Driving All Night for a Fight: Life for MMA Fighters Under the NY State Ban

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Driving All Night for a Fight: Life for MMA Fighters Under the NY State Ban
Flyweight Evan Velez looks to pass into side control.

It's about 3 p.m. on Friday, Feb. 10, in the Shipyard Lounge of The Colisee, in Lewiston, Maine. The room is full of gaunt, hard-looking young men— professional mixed martial arts fighters and their training partners and coaches, here for the weigh-ins for tomorrow night's New England Fight Night I card. Waiting to re-hydrate after drying themselves out to make weight. 

Team Bombsquad from Ithaca, New York, shows up right on time. Back in Ithaca, I work out at their home gym, Ultimate Athletics. On a typical day they are probably the most energetic group of people I see, bouncing around on the mat or joking along the sides as they get ready for another grueling practice.

But this afternoon they look like, well, pretty much what you would expect people to look like after they've driven seven hours over night and then spent the day sweating off large amounts of weight.

"That drive was horrible," says Bombsquad Muy Thai instructor Primo Bellarosa. "We left last night at 11:30, drove straight, crashed in the parking lot outside the gym for an hour, waiting for it to open and we've been cutting weight ever since."

"That was a pretty tough cut," flyweight Evan Velez tells me. I ask him if the long drive made it harder. He shrugs, "I don't want to put it on that. I came in a little heavy at the start of camp." As with most fighters it's a cultivated habit of thought for him to frame a situation in a manner that puts as much responsibility as possible on himself.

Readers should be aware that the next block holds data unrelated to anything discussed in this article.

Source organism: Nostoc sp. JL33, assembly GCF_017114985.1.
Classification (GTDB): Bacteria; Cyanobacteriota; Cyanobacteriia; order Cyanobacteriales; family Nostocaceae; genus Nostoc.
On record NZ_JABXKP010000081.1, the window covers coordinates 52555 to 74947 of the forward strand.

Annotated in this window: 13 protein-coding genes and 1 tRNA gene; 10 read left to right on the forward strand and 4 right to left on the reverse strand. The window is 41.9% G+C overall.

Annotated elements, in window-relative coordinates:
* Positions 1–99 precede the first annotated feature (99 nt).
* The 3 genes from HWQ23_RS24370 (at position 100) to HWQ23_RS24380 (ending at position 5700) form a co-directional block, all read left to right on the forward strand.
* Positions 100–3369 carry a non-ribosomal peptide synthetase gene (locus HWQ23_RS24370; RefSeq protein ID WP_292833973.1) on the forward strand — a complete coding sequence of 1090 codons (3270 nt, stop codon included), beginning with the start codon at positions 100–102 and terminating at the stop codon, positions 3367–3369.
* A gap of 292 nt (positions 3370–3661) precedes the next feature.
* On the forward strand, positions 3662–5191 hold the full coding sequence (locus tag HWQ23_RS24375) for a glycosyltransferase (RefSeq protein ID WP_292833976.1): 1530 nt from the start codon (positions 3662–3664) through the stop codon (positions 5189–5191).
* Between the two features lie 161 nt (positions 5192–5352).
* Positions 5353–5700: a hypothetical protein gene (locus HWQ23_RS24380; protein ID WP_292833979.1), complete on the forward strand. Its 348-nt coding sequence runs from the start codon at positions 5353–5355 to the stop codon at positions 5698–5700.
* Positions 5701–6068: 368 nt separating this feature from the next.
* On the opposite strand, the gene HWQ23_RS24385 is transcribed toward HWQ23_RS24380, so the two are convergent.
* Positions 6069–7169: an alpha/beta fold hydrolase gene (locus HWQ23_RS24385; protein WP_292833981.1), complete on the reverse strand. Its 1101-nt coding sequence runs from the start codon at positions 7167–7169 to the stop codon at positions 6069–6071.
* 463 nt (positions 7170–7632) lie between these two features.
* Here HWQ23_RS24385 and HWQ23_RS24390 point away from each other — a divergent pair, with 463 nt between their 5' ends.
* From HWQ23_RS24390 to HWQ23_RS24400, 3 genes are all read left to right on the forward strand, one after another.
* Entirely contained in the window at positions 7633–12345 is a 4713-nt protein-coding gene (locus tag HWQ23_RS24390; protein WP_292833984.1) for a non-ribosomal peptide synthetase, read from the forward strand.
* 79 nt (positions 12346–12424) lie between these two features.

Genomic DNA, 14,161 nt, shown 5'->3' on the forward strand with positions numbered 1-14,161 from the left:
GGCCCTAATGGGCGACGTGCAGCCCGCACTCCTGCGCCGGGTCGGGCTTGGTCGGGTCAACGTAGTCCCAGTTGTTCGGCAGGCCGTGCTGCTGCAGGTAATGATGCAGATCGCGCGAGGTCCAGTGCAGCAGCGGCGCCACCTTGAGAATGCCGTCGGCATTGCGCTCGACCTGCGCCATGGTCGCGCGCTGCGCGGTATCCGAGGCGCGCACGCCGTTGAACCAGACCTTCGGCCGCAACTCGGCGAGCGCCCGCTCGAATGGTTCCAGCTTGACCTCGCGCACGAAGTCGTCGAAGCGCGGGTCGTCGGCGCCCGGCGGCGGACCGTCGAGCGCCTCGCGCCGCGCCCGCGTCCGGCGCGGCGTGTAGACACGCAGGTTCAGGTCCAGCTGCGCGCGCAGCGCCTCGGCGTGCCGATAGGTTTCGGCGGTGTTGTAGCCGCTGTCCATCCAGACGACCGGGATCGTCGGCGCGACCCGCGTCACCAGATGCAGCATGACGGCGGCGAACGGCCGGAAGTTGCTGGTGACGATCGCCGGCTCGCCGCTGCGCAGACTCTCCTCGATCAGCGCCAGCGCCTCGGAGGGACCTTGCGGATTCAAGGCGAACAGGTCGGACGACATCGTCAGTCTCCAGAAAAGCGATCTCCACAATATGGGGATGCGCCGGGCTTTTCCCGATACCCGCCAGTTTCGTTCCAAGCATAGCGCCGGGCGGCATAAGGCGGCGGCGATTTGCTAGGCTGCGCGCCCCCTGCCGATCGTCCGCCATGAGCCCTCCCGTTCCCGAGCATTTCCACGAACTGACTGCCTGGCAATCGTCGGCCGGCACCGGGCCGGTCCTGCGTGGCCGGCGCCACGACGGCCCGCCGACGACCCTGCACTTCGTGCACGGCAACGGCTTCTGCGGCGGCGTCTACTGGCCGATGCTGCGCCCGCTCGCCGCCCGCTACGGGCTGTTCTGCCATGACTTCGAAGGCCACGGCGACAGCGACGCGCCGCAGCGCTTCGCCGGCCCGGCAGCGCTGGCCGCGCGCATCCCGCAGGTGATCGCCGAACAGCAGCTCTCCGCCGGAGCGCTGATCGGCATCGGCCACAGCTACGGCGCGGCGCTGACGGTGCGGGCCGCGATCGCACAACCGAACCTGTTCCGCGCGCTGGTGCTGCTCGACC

Still, he concedes, "The drive doesn't help. It would be nice to do it from home."

But for a professional mixed martial artist who lives in the state of New York, fighting near home is an unavailable option. The sport remains banned in the Empire State, as the most recent attempt to legalize it died in the Assembly Ways and Means Committee last June.

Bombsquad trainer Ryan Ciotoli watches a fighter work.

I remember reading a Facebook update at the time from Bombsquad head trainer Ryan Ciotoli, regretting the fact that he would face another year of driving. If riding long distances and cutting weight is a regular ordeal for New York state MMA fighters like the Bombsquad, shepherding them through it is Ciotoli's routine grind.

When I ask him how many weekends a year he travels out of state with his fighters he estimates 30-35. "But this is four in a row right now."

Road trips and hotel rooms are not unfamiliar to any professional athletes and long drives are par for the course at the minor league level in any sport. But the New York state ban is unquestionably an extra burden for guys like Ciotoli.

"Not counting the big shows, where you fly wherever they want you, how many weekends a year would you be traveling like this to get guys fights if it was legal back home?" I ask Ciotoli.

"We'd never travel," he says.

I know he's not exaggerating. There are at least a half dozen venues that could host good, high level professional cards within about a two hour drive of Ithaca. And there is no lack of popular interest, to judge from the enrollment in classes like the ones offered at Ciotoli's Ultimate Athletics and the crowds packing into the local Buffalo Wild Wings for UFC pay-per-view cards.  

The UFC has commissioned its own studies on this, estimating that legalized MMA in New York would benefit the state to the tune of $23 million a year, with $16 million coming from the UFC and the rest from an estimated 70 non-UFC shows. 

I covered the Miguel Cotto-Antonio Margarito fight from Madison Square Garden last December, when 23,000 fans packed the place. The bartender I talked to in the Irish Times Pub, located across the street from the Garden, told me they were having a pretty nice weekend. A Frankie Edgar or Jon Jones headlined show with a bunch of New York city and New York state fighters featured on the under card would do similar gate.  

Lewiston is the second largest city in Maine, but that doesn't mean it's very big. The population was less that 42,000 in the 2010 census. It's a mill town where almost all the mills are gone. 

And it's a fight town. Well, with a primarily French-Canadian population, it is a hockey town most of all. But it's a fight town, too.